Not sensitive Data that is made publicly available by its source. None – no contractual obligations, no regulatory obligations.
Low Personal information whose breach would result in no to minimal harm to those it pertains to and no to minimal harm to the University

Non-personal confidential information, eg, purchased commercial data sets

Education records produced by the University of Chicago as defined by FERPA. For this purpose, the University of Chicago Laboratory School is considered to be a different educational institution than the University of Chicago.

DUA includes terms like

  • “Data User shall use appropriate safeguards to prevent use or disclosure of the data other than as provided for by this Agreement”
  • “Don’t combine the Data with other data sets”

DUA requires simple security measures like

  • Device encryption
  • No remote access
  • Destroy data following the termination or expiration of the Agreement
Moderate dbGaP

ICPSR

Personally identified information whose breach could result in moderate harm to those it pertains to, to the Data Provider,  or to the University.

De-identified, non-aggregated information comprising any of the types listed below under High. NB: Whether a data set can be considered to be de-identified can be complicated. IRBs can make this determination and some DUAs do too.

A Limited Data Set under HIPAA is presumed to require High Protection Level, though CISO’s Office or Privacy Officer may determine that Moderate Protection Level is sufficient if the data is not identifiable or re-identifiable and if the planned research workflow would benefit accordingly.

Personally identified, non-public data of any of the following types should be reviewed by the CISO’s Office, unless an IRB has determined a different level of protection for data collected by an investigator directly from human subjects. The CISO’s Office will consult with the PI to determine whether the specific research circumstances warrant Low, Moderate, or High Protection Level. Examples:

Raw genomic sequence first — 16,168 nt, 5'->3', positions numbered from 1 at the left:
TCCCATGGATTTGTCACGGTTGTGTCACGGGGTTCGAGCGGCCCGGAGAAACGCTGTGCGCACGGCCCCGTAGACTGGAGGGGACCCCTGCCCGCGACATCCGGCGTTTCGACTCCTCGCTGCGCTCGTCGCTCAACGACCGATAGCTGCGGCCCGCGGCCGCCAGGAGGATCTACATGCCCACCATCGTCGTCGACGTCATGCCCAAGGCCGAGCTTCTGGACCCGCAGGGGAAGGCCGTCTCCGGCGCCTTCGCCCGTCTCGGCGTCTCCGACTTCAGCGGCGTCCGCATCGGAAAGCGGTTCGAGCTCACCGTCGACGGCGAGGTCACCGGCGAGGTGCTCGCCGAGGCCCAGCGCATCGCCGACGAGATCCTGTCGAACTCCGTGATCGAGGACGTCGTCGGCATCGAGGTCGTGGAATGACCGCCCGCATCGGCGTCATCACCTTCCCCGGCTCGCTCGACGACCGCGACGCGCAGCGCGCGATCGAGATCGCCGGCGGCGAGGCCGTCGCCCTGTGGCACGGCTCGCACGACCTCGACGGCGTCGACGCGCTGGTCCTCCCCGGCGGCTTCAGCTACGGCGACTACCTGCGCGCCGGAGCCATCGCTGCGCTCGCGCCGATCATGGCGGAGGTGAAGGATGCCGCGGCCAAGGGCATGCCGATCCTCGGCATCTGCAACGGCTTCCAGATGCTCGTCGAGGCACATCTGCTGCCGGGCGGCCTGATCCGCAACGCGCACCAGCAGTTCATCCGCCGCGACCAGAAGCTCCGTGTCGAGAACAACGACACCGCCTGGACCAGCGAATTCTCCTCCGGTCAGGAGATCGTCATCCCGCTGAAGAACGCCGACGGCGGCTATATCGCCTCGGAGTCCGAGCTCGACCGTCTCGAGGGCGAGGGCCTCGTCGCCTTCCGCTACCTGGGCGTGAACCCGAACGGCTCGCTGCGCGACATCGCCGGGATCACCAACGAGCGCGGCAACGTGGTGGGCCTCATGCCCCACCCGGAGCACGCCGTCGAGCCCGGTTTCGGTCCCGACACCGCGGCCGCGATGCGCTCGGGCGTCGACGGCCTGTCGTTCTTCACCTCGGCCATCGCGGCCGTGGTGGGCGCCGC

• Ethnic origin
  • Political opinions
  • Religious or philosophical beliefs
  • Trade union membership
  • Sexual orientation or information about sex life
DUA contains up to dozens of security obligations that are not very prescriptive

DUA requires written Data Security Plan must be provided to the data provider/source

DUA invokes specific privacy regulations such as the General Data Protection Regulation

DUA contains reporting obligations in the event of breach of the Agreement or inadvertent disclosure

DUA gives the Data Provider the right to inspect data security policies and procedures

High Medical records such as treatment, insurance, or payment records (from a Health Care Provider other than the University of Chicago Medical Center).

A Limited Data Set under HIPAA is presumed to require High Protection Level, though CISO’s Office or Privacy Officer may determine that Moderate Protection Level is sufficient if the data is not identifiable or re-identifiable and if the planned research workflow would benefit accordingly.

Data subject to export control restrictions

Highly confidential, non-public personally identified information whose breach could result in serious or lasting harm to those it pertains to, to the Data Provider, or to the University. Examples:

  • Mental health records
  • Social Security Numbers
  • Driver’s license or state ID number
  • Biometric data (e.g. finger print, retina scan, etc.)
  • Email address or personal information together with password or security questions
  • Financial information not regulated by the Payment Card Industry, such as credit reports, records of a financial institution, bank account or bank routing numbers

Data of any of the following types is also considered highly confidential personally identified information whose breach could result in serious or lasting harm to those it pertains to, to the Data Provider, or to the University, unless an IRB has determined a different level of protection for data collected by an investigator directly from human subjects:

  • Financial information not regulated by the Payment Card Industry
  • Genetic data
  • Education records produced by educational institutions other than the University of Chicago. For this purpose, the University of Chicago Laboratory School is considered to be a different educational institution than the University of Chicago.
  • Information about minors under the age of 18
  • Information about criminal history
  • Information about physical, emotional or other abuse
  • Information about substance abuse or treatment
  • Employment records
Data Provider requires Business Associate Agreement

Security obligations that incorporate Federal standards or regulations such as HIPAA, HITECH, NIST, FARS, DFARS, ITAR, EAR, or others published in the Code of Federal Regulations (CFR)

Onerous, fairly prescriptive security obligations

Requirement to keep data in a physically secured room with no network access